John Lennon Interview BBC Radio program `Tonight' (1965, June 18)
|Appearing on the British TV program, 'Tonight'
speaking about his book, 'A Spaniard In The Works'
Q: "Mr. Lennon, your first book is a bestseller and I shouldn't see any doubt this one's going to be, too. Do you think that you'd be published were you not a Beatle?"
John: "I could probably get published but, you know, I wouldn't sell as many. I mean, they publish alot of rubbish anyway. But, uhh, I wouldn't sell."
Q: "Do you think you've got a built-in advantage in being a Beatle? I mean, are you glad about this, or would you rather have found a reputation as a writer in your own right?"
John: "No, I mean, I never thought of it. If I hadn't been a Beatle I just wouldn't have thought of having the stuff published 'cuz I would've been crawling around, broke, and just writing it and throwing it away. I might've been a Beat poet."
Q: "How did it come about that you weren't a Beat poet and that your first book was published?"
John: "Well, some American who shall remain nameless, who's called Michael Brown - I showed him the stuff and he took it to the publisher, and they published it. That was it."
Q: "Did you ever think of publishing it under a pseudonym, not as John Lennon?"
John: "I thought about it but what's the use, you know. Because he took it to the publisher first without telling them who he was just to see if they would've published it. That answers your first question as well."
Q: "It does indeed, yes. Living in the butterfly world of Pop as a Beatle, do you think that this undermines people's serious acceptance of you as a writer?"
John: "Uhh, it does. But I didn't really expect them to take me seriously, so, you know - there's nothing to say about that. They do take it more seriously than I thought, so that's good enough for me."
Q: "Indeed. I mean, the first book was reviewed in the posh 'Sundays,' and on the other side of the fence your music is recorded by people like Ella Fitzgerald - Now this is serious recognition in both areas. Which do you find more satisfying?"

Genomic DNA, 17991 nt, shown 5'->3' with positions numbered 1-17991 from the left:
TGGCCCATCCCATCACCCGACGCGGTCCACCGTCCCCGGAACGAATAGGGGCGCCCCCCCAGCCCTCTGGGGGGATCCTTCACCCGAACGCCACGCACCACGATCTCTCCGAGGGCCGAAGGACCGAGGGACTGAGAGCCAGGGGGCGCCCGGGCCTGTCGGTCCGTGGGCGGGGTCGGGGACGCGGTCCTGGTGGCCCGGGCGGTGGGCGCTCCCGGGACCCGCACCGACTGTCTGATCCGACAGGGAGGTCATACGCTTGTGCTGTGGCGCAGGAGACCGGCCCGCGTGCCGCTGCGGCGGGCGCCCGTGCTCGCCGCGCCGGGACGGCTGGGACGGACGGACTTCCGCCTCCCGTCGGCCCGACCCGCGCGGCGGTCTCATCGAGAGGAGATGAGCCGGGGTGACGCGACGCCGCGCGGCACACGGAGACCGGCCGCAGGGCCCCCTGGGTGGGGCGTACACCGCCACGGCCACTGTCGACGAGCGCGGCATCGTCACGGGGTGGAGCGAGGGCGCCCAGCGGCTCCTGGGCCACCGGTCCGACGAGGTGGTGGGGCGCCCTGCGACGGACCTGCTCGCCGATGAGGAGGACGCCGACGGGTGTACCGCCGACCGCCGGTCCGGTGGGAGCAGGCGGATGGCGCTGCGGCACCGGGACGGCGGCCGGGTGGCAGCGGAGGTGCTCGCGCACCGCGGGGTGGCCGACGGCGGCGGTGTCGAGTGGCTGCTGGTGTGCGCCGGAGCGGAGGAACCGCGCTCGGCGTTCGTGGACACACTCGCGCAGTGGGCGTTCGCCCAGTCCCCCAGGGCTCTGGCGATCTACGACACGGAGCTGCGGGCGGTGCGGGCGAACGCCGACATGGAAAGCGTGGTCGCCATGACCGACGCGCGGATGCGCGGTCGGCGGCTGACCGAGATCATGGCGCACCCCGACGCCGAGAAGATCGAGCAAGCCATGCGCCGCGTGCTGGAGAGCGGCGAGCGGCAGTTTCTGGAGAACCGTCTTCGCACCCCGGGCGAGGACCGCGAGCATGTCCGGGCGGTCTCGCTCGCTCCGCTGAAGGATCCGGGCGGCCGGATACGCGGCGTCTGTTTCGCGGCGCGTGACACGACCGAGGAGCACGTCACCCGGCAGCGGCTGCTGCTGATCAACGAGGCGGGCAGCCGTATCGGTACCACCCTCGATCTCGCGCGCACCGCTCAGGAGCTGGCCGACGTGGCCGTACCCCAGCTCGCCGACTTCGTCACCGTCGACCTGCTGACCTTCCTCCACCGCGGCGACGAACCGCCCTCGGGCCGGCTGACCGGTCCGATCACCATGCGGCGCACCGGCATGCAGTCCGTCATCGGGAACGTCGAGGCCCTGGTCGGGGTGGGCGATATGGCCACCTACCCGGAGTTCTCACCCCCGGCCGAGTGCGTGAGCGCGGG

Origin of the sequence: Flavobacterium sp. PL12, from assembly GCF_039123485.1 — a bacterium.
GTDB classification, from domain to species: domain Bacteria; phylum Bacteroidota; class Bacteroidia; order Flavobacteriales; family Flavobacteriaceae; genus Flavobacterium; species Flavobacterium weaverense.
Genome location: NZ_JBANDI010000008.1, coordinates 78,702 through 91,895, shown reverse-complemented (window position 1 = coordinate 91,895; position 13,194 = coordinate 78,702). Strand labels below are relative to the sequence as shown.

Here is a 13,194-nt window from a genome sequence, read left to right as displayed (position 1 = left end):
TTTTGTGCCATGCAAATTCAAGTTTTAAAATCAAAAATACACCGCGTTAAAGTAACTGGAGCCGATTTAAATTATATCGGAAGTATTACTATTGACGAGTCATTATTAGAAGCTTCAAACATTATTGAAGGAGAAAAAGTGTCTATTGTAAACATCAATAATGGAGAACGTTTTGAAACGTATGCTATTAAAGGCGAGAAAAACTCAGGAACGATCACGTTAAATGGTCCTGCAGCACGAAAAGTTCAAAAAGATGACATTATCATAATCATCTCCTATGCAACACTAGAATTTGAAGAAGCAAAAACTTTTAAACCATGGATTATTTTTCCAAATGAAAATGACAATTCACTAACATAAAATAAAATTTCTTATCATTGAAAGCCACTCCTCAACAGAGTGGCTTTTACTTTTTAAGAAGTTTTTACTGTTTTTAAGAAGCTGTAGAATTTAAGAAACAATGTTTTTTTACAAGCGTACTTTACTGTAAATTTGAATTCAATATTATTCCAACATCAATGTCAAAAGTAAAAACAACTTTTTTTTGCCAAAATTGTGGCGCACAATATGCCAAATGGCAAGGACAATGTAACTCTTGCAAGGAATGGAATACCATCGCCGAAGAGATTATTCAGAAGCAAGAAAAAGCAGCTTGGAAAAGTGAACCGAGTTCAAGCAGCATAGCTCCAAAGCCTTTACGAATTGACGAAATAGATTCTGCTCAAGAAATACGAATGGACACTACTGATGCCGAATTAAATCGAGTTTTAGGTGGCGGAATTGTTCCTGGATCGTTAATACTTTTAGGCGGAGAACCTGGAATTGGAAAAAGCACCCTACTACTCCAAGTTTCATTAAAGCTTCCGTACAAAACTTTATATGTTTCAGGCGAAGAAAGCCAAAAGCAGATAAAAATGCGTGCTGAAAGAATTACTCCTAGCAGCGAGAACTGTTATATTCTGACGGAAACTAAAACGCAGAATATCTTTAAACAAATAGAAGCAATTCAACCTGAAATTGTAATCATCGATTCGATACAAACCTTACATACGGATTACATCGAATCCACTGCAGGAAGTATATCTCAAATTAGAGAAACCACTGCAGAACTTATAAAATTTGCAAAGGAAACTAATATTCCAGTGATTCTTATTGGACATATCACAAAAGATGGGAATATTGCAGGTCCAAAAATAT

John: "Well uhh... The book, really. It means more to other people that Ella Fitzgerald recorded one of our tunes than it does to us, because the tune is still something that Paul and I have written - so we still have the same faith in it. It just gives other people more faith in the tunes."
Q: "This book is very similar to the first in being bits and pieces of poems, and bits of prose. Do you think you'd ever want anything longer? A novel, for example."
John: "Well, I tried writing... The longest thing I've written is in this book. It's one about Sherlock Holmes, and it seemed like a novel to me but it turned out to be six pages. (smiles) But I don't think I could... I couldn't do it, you know. I get fed-up. and I wrote so many characters in it I forgot who they were."
Q: "This happens to other writers, too."
John: (smiles) "Hmmm. Other writers! Good."
Q: "The Pop business is a young man's world. It seems to have an ever increasingly young audience. Do you think that perhaps writing a book like this, and writing at all, perhaps might be an unconscious attempt to win recognition in the adult world?"
John: "No, because I started all this writing long before I was a Pop artist, or even a Beatle, or before I had a guitar. So it's nothing to do with that. The guitars came second."
Q: "and which comes first?"
John: "Well, now the guitars come first - 'cuz this is still a hobby, which it always has been."
Q: "You're going on doing it, are you?"
John: "I'll go on doing it."
Q: "Have you written anything else? Is anythng else coming off of this?"
John: "Well, uhh, I don't get much time. If I had more time I'd probably write more. The publisher rang-up and said, 'Have you written anything yet?' and I said, 'No, I've been writing songs,' because I can't do both at once. You know, I've got to concentrate on the book or the songs. So I haven't written anything since then."
Q: "We'll look for it nevertheless, John. Thank you very much indeed."
John: (comically exaggerated voice) "THANK YOU!"
Source: Video copy of the original television program